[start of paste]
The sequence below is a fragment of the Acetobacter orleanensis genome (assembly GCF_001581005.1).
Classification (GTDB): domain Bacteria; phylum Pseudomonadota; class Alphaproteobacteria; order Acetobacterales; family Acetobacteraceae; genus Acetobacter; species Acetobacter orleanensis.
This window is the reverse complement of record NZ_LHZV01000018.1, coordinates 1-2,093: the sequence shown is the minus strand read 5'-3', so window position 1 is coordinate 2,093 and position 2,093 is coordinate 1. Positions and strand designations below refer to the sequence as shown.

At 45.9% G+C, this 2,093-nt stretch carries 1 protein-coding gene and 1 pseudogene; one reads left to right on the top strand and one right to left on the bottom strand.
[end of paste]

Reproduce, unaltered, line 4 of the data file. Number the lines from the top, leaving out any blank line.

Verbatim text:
At 45.9% G+C, this 2,093-nt stretch carries 1 protein-coding gene and 1 pseudogene; one reads left to right on the top strand and one right to left on the bottom strand.